История Игоря

"The most important factors in my recovery have been my commitment to my work in a user organization, together with the openness of my doctor to talking therapy without medication. Stigma and self-stigma have been the biggest barriers.

My first possible move away from normal behaviour, I attach to an incident when I was 7 or 8 years old. It was evening and my two older brothers teased me until I fell asleep. Later that night, I woke up crying. The lights were switched on, my eyes were open and I was communicating with my parents, but my consciousness was somewhere else. My father calmed me down by reading me stories, my parents told me the next morning. I had no recollection of what had happened.

The first time I encountered graver mental health problems was during the war, as a soldier in Sarajevo. I am Bosnian by nationality but Catholic by religion, and my fellow soldiers, who were all Bosnian Muslims, had difficulties understanding what someone called Igor (a non-Muslim name) was doing in an almost solely Muslim army. They treated me as a traitor and would say things like: ‘On the next mission you’ll be the one to die first.’ I was under constant suspicion, and this, together with the permanent threat from enemy positions in the surrounding hills, insomnia caused by guard duties and my alcohol consumption, all collaborated to strain my sanity. As a result I withdrew into myself, switched from crying to nonsensical talking and would not answer questions appropriately.

I was hospitalized for two months in a clinic in Sarajevo, where I was given injections of antipsychotic medicine. I was released after the ceasefire in May 1995, with a diagnosis of schizophrenia and psychosis in progress. Then I was released from military service and went back to my home town, Tuzla. I came home on the day of the biggest tragedy in the history of Tuzla – the killing by grenade fire of around 75 civilians at the Gate, an area in the city centre where young people hang out. I knew most of the victims.

In the autumn the military authorities declared me unfit for service, with the comment that I had been taken ill while serving in the army of Bosnia and Herzegovina, but that my illness had been in progress before I joined the army. In less than eight months, I thus went from being a completely capable individual to total disqualification. I was given the status of military war invalid, which I rejected, not wanting to be associated with people who had lost an arm or a leg in the war. To put it bluntly: who wants to be a cripple at the age of 21?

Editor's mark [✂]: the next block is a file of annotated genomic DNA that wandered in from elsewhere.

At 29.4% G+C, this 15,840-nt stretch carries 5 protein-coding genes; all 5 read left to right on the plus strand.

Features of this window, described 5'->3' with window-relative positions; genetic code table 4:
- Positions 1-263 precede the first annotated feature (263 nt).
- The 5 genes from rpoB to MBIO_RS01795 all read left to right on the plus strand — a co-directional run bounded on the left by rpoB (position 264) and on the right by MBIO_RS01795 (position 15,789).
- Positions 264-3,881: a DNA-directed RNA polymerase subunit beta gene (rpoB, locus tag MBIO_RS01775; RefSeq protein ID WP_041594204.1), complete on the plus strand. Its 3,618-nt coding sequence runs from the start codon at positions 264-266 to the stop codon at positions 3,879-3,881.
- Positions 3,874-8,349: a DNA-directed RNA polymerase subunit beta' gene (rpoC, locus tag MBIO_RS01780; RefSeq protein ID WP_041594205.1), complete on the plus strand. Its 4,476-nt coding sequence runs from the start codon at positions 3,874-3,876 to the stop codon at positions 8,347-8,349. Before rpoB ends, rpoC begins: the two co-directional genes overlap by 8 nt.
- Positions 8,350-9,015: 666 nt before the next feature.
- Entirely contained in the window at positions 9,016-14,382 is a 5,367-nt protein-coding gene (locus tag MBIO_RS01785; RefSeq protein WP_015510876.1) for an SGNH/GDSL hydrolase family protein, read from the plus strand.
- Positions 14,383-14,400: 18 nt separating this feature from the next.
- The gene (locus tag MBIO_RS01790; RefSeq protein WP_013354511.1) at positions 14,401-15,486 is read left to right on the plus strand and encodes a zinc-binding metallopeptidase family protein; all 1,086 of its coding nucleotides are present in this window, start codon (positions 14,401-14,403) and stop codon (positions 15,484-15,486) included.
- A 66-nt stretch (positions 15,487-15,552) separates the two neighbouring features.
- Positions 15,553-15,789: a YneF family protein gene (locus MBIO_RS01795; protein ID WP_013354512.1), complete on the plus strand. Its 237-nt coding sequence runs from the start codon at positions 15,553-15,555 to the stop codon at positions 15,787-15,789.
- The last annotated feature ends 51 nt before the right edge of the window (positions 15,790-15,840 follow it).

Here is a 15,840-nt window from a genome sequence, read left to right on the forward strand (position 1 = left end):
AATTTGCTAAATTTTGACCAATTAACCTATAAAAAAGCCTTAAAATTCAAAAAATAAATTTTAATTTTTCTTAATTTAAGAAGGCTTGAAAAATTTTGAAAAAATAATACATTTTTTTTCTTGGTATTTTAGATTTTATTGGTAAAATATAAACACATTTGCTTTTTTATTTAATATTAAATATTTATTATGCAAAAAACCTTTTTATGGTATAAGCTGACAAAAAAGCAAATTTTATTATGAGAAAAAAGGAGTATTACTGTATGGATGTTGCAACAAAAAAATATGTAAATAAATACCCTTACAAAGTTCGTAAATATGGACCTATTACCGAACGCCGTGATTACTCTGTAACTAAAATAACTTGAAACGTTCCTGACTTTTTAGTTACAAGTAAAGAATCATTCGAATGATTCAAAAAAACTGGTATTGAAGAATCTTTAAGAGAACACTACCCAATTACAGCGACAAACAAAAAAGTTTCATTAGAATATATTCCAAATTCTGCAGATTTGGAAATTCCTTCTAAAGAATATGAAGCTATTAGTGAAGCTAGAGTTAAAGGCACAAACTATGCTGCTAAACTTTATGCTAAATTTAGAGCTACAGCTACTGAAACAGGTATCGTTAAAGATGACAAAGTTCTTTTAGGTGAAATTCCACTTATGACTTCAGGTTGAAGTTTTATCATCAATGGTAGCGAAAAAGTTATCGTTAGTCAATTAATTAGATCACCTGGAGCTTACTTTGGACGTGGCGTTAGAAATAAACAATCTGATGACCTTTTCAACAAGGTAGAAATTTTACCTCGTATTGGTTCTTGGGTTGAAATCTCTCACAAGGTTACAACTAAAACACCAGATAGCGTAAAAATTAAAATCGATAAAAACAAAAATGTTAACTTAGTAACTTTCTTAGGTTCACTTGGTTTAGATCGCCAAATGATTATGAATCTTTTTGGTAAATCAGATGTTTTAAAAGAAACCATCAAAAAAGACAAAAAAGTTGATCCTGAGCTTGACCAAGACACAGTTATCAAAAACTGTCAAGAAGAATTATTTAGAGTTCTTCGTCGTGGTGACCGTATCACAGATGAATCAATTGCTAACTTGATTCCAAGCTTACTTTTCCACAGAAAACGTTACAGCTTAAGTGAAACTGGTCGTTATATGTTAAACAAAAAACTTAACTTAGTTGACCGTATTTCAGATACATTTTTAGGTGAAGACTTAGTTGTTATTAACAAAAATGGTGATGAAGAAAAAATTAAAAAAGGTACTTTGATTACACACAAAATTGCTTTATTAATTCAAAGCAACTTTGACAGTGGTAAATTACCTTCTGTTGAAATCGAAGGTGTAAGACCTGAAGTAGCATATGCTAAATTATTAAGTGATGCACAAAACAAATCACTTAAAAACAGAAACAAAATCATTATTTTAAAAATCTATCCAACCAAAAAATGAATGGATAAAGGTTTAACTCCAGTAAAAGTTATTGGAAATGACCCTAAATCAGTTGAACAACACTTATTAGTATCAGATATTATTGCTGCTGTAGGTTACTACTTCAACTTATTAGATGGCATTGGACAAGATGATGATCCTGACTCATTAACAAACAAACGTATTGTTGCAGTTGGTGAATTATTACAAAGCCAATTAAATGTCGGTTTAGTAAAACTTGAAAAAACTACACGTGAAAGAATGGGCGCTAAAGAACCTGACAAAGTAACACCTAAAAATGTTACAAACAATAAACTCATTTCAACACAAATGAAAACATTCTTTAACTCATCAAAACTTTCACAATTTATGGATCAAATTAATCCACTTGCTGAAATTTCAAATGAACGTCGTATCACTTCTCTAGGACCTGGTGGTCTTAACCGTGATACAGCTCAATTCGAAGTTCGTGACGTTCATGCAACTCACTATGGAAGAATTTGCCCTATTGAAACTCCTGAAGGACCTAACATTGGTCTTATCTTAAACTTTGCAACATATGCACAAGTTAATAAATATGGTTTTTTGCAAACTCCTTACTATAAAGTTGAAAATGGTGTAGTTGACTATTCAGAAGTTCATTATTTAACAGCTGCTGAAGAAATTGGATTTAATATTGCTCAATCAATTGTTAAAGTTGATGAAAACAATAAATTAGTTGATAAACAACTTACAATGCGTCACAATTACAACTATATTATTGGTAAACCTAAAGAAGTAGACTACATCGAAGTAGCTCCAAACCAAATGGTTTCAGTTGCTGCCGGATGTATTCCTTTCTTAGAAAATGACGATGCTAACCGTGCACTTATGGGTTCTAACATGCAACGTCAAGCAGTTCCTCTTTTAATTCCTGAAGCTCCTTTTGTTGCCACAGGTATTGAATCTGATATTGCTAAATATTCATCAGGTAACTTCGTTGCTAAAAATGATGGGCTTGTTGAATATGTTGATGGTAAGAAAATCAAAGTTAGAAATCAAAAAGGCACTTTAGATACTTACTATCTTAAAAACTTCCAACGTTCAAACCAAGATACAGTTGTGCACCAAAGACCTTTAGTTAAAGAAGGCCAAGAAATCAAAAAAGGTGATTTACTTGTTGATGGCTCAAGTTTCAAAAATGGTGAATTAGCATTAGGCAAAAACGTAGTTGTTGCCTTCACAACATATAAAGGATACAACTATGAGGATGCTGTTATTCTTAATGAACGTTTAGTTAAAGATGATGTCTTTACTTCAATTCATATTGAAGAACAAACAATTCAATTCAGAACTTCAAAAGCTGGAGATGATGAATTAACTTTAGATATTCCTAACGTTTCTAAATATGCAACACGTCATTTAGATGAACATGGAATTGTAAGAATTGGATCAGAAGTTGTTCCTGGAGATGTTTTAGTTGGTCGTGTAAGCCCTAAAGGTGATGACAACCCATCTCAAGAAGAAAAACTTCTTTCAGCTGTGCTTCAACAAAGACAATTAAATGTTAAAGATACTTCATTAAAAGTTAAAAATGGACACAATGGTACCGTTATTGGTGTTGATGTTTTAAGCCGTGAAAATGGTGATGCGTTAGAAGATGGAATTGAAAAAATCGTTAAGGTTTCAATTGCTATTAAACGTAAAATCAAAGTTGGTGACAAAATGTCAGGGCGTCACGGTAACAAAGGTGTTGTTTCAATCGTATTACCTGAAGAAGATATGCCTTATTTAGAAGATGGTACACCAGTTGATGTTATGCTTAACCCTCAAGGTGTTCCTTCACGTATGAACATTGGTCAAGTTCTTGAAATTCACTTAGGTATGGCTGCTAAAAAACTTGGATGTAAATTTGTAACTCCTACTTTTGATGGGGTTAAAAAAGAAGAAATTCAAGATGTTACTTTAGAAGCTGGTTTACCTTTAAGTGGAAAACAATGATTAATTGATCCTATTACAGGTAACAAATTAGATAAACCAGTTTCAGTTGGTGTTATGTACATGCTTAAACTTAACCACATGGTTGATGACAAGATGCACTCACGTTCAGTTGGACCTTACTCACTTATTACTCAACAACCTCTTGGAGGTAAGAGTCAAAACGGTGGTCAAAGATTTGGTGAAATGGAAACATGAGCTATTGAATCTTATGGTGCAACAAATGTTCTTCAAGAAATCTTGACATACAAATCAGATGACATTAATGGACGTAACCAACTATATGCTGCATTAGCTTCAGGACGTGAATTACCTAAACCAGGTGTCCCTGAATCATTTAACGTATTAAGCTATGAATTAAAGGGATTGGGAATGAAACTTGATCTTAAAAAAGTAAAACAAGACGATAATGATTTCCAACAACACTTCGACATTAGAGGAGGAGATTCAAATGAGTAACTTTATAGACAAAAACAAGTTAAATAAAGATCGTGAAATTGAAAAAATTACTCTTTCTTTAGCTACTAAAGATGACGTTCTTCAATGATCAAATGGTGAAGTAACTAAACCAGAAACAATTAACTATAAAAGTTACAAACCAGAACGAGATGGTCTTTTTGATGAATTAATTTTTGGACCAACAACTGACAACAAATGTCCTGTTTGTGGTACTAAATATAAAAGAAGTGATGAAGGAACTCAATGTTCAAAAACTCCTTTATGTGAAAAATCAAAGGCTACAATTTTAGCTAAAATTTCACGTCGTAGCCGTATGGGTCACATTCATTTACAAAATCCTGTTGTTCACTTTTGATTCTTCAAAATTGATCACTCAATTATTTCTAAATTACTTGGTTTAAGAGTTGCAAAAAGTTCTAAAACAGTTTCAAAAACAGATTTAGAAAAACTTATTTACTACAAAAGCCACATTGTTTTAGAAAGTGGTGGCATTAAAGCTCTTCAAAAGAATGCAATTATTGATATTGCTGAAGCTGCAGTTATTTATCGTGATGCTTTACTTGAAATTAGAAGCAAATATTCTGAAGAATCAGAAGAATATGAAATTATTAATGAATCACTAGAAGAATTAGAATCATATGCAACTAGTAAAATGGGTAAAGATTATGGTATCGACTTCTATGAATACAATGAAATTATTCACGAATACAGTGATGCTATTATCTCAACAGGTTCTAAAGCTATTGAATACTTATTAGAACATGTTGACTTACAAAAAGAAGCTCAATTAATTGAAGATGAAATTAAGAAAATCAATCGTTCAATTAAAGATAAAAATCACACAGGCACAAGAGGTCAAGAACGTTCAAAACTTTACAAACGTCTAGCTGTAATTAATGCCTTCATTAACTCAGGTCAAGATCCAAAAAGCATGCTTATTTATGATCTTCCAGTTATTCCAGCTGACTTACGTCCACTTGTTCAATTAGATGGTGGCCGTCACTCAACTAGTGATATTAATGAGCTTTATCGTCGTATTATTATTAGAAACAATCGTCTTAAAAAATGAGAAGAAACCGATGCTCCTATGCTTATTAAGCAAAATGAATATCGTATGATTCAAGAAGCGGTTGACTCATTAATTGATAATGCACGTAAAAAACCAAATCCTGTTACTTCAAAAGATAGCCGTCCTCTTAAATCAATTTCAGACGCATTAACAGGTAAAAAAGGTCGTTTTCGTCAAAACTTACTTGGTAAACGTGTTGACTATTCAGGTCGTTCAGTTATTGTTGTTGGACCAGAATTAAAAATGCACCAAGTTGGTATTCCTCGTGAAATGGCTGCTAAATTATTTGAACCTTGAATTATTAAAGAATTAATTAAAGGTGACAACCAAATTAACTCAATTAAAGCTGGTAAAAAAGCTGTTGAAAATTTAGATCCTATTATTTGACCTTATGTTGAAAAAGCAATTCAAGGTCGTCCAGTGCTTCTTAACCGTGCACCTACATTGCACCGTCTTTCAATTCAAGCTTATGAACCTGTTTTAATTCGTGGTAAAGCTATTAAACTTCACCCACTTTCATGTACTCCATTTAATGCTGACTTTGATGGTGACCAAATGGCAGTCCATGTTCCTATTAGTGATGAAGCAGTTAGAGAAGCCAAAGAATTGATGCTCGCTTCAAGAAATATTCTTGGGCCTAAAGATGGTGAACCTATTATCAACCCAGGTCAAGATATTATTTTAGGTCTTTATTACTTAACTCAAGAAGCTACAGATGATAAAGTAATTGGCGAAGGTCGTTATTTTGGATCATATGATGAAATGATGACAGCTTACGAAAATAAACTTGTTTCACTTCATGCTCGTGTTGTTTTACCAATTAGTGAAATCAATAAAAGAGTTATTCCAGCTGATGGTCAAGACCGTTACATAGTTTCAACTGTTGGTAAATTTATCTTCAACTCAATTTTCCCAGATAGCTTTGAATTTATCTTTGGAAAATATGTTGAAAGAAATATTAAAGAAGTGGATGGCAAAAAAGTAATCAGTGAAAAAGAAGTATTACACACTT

For the next eight years I worked for several different employers, mostly journalism in the electronic media. When my father died in 2003, I was unable to show any emotional reaction. I contacted a neuropsychiatrist about this, and was again diagnosed with psychosis in progress and offered some antidepressants. My situation worsened while I was working as a waiter in a local café for a few months. I suffered from insomnia and had war flashbacks due to my consumption of alcohol and soft drugs, and once again I began withdrawing into myself. In the end my family took me to an acute psychiatric care ward, where I was hospitalized for 40-odd days, and subsequently released with heavy medication. While I was in hospital, I was four-point restrained and forced to take psychiatric medicine a couple of times. The only compassion I encountered was the contextual question, ‘Are you suicidal?’